olin G. Calloway’s The Indian World of George Washington is a biography, but students of American political history will find in it even more to appreciate. It does a conventional biography’s work well, skillfully conveying Washington’s personal and public life “from cradle to grave.” But Calloway’s single-volume, carefully detailed account also conveys the conditions surrounding America’s westward expansion, its first unsuccessful attempt at regime change, and the “hard lessons in war and diplomacy” learned by the early American republic during its westward march. 

As the title suggests, The Indian World focuses on the relations between the early republic and the American Indian tribes that occupied western lands during Washington’s lifetime. Washington is singled out for having “devoted more time, thought, and ink to the problem than did most of his contemporaries, and most other presidents.” The book first describes young Washington’s early–and inept–management of conflicting interests among Indian tribes and European empires in North America. Like other Europeans who attempted to govern the Indian nations that lived on or within their colonial borders, even the unusually astute Washington was “out of his depth in a complex world of rumors, wampum belts and tribal agendas.” He repeatedly mishandled and misread allies who, as it turns out, had little affection for the European empires they played against one another. Washington’s failures might caution advocates of regime change to “go not abroad in search of monsters to destroy.” But that injunction may have been inapplicable in his case: the Indians were already there and had no intention of leaving.

 Calloway shows how the post-Revolutionary government’s Indian policies, which largely rested on securing either Indian apathy or friendship, more often secured neither because of nervous and often violent passions. Tribes like the Shawnee and Iroquois, who viewed American settlers with unease, were contemptuous of Americans interested in “grasping for Indian land” and fought almost continuously against the United States. Washington, for his part, viewed settlers with an equally uneasy eye. To avoid the enmity of the various tribes living along the frontier, Washington spent much of the Revolution restraining settlers from moving westward. Compounding the difficulty, Indian relations were interwoven with immigration questions. The young republic needed settlers to occupy its newly acquired western lands, but those settlers had interests and prejudices of their own. According to Washington, Scotch-Irish Presbyterian immigrants were “a hardy industrious people, well calculated to form new settlements.” They also had a tradition of vengeance killing not unlike the Indians along the frontier.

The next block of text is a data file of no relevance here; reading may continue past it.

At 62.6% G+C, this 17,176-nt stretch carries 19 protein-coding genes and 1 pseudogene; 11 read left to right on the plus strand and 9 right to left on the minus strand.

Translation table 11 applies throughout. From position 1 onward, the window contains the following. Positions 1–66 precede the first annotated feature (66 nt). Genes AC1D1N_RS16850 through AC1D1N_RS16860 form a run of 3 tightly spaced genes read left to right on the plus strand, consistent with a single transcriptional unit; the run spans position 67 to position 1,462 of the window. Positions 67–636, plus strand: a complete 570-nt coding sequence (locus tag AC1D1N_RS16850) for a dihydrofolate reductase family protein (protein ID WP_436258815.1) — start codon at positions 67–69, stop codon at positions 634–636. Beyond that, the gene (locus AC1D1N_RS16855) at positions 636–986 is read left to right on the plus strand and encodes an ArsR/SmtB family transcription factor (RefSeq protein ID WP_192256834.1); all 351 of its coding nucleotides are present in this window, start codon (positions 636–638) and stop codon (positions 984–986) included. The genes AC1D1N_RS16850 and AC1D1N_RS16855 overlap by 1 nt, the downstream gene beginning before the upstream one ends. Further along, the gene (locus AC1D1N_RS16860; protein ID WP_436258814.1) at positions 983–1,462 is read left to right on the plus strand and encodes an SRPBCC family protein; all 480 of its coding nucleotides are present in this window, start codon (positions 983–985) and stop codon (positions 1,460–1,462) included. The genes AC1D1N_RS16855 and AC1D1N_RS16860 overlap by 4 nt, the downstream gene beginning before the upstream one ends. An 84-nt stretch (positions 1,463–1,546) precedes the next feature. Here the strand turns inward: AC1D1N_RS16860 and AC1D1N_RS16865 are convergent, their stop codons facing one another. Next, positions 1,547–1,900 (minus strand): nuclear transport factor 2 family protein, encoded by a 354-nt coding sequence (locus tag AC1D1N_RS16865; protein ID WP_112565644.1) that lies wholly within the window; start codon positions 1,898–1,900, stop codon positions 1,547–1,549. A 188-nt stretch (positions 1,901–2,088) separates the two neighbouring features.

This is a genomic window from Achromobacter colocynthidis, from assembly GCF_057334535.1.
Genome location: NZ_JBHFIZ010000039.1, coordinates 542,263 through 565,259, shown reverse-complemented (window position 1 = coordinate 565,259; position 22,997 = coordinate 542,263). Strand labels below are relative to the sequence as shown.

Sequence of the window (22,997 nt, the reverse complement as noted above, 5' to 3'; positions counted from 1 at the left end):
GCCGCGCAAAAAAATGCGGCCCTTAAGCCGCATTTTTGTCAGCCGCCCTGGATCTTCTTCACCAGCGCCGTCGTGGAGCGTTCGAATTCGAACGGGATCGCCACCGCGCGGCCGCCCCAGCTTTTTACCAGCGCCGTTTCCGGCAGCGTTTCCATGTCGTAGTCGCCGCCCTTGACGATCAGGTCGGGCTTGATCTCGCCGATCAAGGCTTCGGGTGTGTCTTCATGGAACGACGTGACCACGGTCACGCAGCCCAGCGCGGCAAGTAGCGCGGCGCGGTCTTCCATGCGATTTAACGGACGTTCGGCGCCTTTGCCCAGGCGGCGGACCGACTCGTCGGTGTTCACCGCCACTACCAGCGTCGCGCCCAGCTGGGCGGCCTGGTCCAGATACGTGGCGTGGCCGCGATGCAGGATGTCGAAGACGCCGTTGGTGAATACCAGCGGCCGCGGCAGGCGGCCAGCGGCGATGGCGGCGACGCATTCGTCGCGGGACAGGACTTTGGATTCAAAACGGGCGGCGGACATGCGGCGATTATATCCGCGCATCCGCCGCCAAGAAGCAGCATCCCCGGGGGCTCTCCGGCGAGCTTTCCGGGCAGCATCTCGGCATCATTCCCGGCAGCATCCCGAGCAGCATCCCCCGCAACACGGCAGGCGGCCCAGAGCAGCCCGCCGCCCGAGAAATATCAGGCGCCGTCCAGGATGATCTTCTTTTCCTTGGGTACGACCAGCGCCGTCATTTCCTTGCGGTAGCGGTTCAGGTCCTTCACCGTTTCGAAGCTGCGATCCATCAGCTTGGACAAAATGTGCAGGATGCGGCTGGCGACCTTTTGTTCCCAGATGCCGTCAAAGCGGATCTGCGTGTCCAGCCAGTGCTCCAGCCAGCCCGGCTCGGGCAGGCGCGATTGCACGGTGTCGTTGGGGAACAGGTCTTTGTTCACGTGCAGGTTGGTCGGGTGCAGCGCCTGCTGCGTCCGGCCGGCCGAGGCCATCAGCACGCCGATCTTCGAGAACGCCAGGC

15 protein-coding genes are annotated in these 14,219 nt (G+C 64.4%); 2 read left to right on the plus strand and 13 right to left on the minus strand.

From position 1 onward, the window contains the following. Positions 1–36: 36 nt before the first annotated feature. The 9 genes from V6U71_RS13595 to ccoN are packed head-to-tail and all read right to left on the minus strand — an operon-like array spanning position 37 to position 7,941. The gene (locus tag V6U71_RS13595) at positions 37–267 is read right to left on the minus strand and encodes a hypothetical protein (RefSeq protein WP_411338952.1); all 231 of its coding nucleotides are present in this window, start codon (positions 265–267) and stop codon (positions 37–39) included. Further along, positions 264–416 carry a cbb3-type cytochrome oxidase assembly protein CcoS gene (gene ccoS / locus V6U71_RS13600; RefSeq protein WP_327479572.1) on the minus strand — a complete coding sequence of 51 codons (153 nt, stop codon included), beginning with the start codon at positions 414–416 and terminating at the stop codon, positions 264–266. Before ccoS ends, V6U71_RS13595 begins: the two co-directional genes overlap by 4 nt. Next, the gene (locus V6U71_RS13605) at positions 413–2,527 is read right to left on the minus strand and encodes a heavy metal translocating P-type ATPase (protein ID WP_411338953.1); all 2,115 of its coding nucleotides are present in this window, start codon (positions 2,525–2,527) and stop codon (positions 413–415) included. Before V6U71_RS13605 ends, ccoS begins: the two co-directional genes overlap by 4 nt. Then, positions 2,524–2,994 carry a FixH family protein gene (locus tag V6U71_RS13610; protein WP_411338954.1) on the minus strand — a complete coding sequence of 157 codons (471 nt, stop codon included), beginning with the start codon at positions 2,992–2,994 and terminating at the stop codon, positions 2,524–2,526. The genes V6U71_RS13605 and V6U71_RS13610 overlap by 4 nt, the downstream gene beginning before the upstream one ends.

But westward expansion was necessary, and the Washington administration tried to meet that necessity as best it could. “History seemed to show that an expansive territory was lethal to republics,” Calloway writes, but “Washington believed that an expansive, indeed expanding, territory, properly managed…was the salvation and future hope of his republic.” To that end, he sought “to maintain the friendship of the tribes and preserve peace on the frontiers, protecting settlements from unruly individuals who could not be restrained by their tribes, on the one hand, and [to protect] the Indians’ treaty rights, on the other.” He also advanced a policy of “benevolent amalgamation” which sought peaceful acquisition of Indian territory through purchase while drawing Indians “nearer to the civilized state” by encouraging their adoption of private property and agriculture.